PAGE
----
Hunger, Food Security and Nutrition
This page aims to bring together voices from across the globe in a conversation on food security and nutrition. After the initial consultation which drew over 250 contributions, we will be continuing the discussion with more engagements as the post-2015 framework takes greater shape. This consultation is co-led by FAO and WFP in partnership with the governments of Colombia and Spain.
The United Nations Food and Agriculture Organization (FAO),the International Fund for Agricultural Development (IFAD) and the World Food Programme (WFP) have revealed common targets and indicators for sustainable agriculture, food security and nutrition.
In an event on 4 April at WFP in honour of Ellen Johnson Sirleaf, the President of the Republic of Liberia, FAO Deputy Director General for Natural Resources, Maria Helena Semedo, presented five targets, a critical piece in the Rome-based Agencies’ contribution to the ongoing intergovernmental discussions on the post-2015 development agenda.
See: media release
The targets, which are in line with the UN Secretary-General’s Zero Hunger Challenge, were referred to by several Member State delegations in New York at the 10th session of the UN Open Working Group (OWG) on Sustainable Development Goals (SDGs).
Sustainable agriculture, food security and nutrition is focus area 2 of the 19 identified by the OWG’s Co-chairs following its “stocktaking” phase.
The OWG is due to propose a set of SDGs to the UN General Assembly in September, ahead of negotiations on the post-2015 development agenda.
FAO has launched a collection of webpages dedicated to the post-2015 development agenda and achievementof the Millennium Development Goals (MDGs).Featuring news, interviews and events, the pages are designed to inform and engage the general public and other stakeholders in the dynamic United Nations-led process to define a successor framework to the MDGs.
The webpages provide a comprehensive overview of FAO’s role and activities in the process, including background and contact information, resources and an exclusive section featuring FAO’s 14 themes in support of the UN Open Working Group on Sustainable Development Goals.
And with Twitter and other social media channels to be made available, the pages will offer users the opportunity to join discussions, connect and follow the process as it unravels.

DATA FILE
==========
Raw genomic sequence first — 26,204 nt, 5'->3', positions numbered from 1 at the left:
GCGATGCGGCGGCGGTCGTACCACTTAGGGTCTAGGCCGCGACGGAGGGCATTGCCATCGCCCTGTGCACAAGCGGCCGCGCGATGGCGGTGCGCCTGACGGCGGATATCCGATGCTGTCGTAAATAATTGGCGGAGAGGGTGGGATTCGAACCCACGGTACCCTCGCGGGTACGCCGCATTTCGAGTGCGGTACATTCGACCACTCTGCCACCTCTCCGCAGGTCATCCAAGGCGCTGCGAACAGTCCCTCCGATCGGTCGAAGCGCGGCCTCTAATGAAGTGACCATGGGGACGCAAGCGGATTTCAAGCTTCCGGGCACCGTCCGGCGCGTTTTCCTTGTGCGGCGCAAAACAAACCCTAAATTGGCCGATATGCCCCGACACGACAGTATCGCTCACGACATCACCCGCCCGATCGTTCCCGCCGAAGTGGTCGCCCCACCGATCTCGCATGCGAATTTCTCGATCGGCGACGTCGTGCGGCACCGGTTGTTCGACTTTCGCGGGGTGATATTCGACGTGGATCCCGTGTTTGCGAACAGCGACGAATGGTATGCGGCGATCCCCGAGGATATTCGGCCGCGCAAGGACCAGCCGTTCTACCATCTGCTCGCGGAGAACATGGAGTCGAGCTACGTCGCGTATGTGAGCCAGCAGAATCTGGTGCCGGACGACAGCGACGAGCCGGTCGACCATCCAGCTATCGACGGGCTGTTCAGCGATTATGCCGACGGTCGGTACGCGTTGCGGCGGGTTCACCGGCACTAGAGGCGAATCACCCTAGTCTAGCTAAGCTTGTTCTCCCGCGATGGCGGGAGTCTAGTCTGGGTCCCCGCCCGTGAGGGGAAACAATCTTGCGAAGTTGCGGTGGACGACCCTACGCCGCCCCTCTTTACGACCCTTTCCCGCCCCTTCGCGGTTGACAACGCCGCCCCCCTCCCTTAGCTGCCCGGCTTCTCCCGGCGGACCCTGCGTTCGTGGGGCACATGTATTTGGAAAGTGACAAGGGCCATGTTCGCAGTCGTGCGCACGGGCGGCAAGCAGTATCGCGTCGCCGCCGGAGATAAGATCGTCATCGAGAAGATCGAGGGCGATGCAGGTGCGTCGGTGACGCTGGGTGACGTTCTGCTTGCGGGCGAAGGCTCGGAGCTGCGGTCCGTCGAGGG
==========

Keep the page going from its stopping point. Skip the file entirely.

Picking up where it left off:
Sustainable management of the planet’s oceans, forests, mountains, and biodiversity is “vital to enable future food security, surmount rural poverty, and ensure much-needed environmental services”, remarked FAO Assistant Director-General Eduardo Rojas-Briales at the UN Open Working Group (OWG) consultations on the Sustainable Development Goals (SDGs) in New York on 4 February.
Speaking in the OWG plenary at UN headquarters, Mr. Rojas-Briales, FAO’s forestry chief, warned government, civil society and business leaders that unsustainable management practices were exposing life-sustaining natural resources to “severe stresses”.
He listed “inadequate land use planning, weak governance, scant financial investment, and worsening climate change” as dangers to sustainability.
The 8th and final Open Working Group consultative week (3-7 February) also witnessed numerous breakfast, lunch and evening “side-event” meetings.
FAO, collaborating closely with member states, UN-system partners, and various other stakeholders, conveyed the importance of embedding rural women, forestry, mountains, fisheries and oceans into the post-2015 agenda, highlighting the strong linkages that exist between the management of natural resources and food and nutrition security and sustainable agricultural practices.
A trio of initiatives over the coming months look set to give greater shape to the post-2015 development agenda, the process to design a successor framework to the Millennium Development Goals.
Following the conclusion of their “stocktaking” sessions (see: Co-chairs report) on 7 February, the United Nations Open Working Group on Sustainable Development Goals moves into negotiation mode between March and July as it goes about crafting a set of sustainable development goals to propose in its report to the United Nations General Assembly (UNGA) in September.
The OWG, a 30-member body with each seat shared between one and four Member States, is set to meet on 3–5 March; 31 March–4 April; 5–9 May; 16–20 June; and 14–18 July.
While the eight thematic consultation sessions of the OWG (February-June 2013; and November 2013-February 2014) were informed by technical issues briefs prepared by UN agencies (See: OWG8 with briefs co-led by FAO and UNEP) and characterised by side events featuring “Major Groups” and other stakeholders, the new phase will see member states take the lead in fashioning a set of goals.
The online discussion focusing on rural women in a Sustainable Development Goal (SDG) framework (ending 26 February) proved to be a popular topic.
The consultation, which was linked to the theme Gender equality and women’s empowerment at the eighth session of the United Nations Open Working Group on SDGs (3-7 February), garnered more than 30 responses in the first week alone.
The topic had provoked vibrant discussion in New York at a side event hosted by FAO, IFAD and WFP, the Rome-based food agencies, on 6 February, with Gerda Verburg, chair of the Committee on World Food Security (CFS), delivering an impassioned keynote address.
And the conversation continued online thanks to your steady flow of comments that have featured in-depth appraisals of the plight of rural women and the rewards that empowerment would bring.